The New Voices of Fantasy

The cover to The New Voices of FantasySan Francisco. Tachyon. 2017. 336 pages.

The New Voices of Fantasy, edited by Peter S. Beagle and Jacob Weisman, promises the reader exposure to the next generation of fantasy writers. These eighteen stories and one novella feature writers already known for being strong new voices of fantasy, like Sofia Samatar, and others, like Brooke Bolander, who’ve only published a handful of stories. Each is a shining example of the genre, featuring gorgeous sentences, images that stick in the mind, and heartbreaking loss. Readers of both fantasy and literary fabulism will appreciate this anthology.

These new voices deal just as easily with contemporary times, worlds similar to our own, modern sensibilities, and futuristic details like space suits and real estate guides as with the folktale roots of fantasy. Technology, capitalism, and fantasy can comfortably coexist. One of my favorites, “The Husband Stitch,” by Carmen Maria Machado, harks back to the gender horror of old fairy tales while set in contemporary times. “The Pauper and the Eucalyptus Jinn,” by Usman T. Malik, the most stellar work in the anthology, follows an immigrant’s return home to Pakistan to investigate a mystery of family lore, uncovering a secret guarded by a jinn. In “A Kiss with Teeth,” by Max Gladstone, Vlad the Impaler gets a suburban dad update.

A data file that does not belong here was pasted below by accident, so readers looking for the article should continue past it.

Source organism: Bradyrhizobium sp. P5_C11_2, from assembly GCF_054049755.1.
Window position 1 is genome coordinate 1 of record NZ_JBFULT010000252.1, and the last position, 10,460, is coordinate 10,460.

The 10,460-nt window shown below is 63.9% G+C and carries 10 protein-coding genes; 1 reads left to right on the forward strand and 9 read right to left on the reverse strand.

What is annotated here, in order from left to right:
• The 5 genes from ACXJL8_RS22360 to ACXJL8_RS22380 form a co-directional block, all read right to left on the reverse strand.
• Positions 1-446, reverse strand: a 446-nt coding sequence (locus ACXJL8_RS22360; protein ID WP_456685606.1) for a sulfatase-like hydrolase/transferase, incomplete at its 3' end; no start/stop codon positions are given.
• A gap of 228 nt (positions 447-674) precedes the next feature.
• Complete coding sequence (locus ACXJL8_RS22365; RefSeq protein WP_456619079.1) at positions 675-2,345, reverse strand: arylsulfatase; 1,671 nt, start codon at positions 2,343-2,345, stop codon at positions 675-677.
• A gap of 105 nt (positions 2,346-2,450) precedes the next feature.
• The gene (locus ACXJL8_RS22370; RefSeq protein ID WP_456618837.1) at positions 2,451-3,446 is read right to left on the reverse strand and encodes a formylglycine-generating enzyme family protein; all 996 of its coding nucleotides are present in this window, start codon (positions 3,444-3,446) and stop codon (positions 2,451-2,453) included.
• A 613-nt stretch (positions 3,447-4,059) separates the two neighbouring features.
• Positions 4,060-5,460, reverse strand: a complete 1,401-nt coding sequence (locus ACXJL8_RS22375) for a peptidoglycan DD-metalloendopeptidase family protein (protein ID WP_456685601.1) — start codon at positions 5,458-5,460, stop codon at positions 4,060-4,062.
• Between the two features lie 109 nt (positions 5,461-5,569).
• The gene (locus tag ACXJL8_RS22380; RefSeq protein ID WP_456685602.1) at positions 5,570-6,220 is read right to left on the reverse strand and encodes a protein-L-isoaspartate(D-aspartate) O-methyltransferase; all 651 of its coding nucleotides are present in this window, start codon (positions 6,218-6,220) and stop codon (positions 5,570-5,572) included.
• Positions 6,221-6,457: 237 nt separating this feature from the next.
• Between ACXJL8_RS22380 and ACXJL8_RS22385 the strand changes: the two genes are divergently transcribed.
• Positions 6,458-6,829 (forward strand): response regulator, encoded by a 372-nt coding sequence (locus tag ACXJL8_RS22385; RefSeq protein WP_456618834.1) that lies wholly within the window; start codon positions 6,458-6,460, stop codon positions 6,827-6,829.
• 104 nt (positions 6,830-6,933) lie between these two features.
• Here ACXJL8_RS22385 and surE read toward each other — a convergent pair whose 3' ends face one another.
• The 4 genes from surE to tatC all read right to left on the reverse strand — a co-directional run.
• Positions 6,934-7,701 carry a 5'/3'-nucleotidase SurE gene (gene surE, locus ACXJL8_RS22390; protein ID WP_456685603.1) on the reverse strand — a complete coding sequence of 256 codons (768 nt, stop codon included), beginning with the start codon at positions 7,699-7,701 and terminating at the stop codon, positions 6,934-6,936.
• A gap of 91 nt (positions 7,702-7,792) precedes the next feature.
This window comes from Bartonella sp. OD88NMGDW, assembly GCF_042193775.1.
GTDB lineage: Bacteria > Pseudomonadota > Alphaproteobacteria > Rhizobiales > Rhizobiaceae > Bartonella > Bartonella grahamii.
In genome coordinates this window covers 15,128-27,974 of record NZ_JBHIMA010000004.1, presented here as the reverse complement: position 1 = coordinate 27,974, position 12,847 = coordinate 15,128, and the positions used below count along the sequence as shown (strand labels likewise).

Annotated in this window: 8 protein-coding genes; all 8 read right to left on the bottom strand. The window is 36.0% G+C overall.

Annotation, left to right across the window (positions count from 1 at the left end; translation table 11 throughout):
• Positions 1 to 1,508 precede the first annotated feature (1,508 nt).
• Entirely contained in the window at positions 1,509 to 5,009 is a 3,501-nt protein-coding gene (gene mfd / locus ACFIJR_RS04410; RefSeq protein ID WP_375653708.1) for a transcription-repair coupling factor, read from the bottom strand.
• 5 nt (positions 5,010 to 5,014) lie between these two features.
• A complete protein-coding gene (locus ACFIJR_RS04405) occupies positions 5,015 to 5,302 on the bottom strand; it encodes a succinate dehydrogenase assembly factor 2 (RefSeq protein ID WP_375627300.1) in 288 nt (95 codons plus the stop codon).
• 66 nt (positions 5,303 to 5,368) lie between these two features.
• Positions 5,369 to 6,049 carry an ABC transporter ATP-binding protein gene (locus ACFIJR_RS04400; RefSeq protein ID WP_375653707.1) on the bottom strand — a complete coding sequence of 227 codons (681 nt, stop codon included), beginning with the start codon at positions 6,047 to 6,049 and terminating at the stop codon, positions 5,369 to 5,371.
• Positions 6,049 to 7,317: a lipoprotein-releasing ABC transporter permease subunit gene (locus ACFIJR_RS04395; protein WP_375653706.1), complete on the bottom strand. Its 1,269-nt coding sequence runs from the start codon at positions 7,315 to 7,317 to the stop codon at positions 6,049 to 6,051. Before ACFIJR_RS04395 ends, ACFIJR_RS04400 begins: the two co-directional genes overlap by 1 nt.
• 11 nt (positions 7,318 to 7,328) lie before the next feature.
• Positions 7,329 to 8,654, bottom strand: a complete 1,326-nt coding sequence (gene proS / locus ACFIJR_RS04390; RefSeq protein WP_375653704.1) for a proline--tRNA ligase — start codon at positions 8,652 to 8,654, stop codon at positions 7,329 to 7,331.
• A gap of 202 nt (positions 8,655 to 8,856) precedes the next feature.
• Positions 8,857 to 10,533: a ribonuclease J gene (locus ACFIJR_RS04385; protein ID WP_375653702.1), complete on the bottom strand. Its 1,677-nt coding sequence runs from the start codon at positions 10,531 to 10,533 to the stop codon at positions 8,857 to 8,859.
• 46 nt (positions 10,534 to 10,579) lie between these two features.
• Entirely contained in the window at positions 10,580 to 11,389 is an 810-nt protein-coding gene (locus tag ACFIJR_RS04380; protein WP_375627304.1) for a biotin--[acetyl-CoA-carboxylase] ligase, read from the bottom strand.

Any anthology, especially one trying to predict the future, is bound to fail. There are always deserving authors left out, like Sabrina Vourvoulias and Seth Dickinson, authors who’ve written excellent and leading books of the genre, to name just a few, and writers on the literary side who might also come to define the future of fantasy. As the boundaries of fantasy have shifted and blurred, many of the stories included here could easily be included in an anthology of fabulism or magical realism.

As a predictive text for who will write the blockbuster fantasies of the next decade, only time will tell. As a survey of the field of what new fantasy looks like now, this collection shows an excellent range of emerging writers, sure to be complemented by anthologies like The Year’s Best Science Fiction and Fantasy.

Brenda Peynado
University of Central Florida

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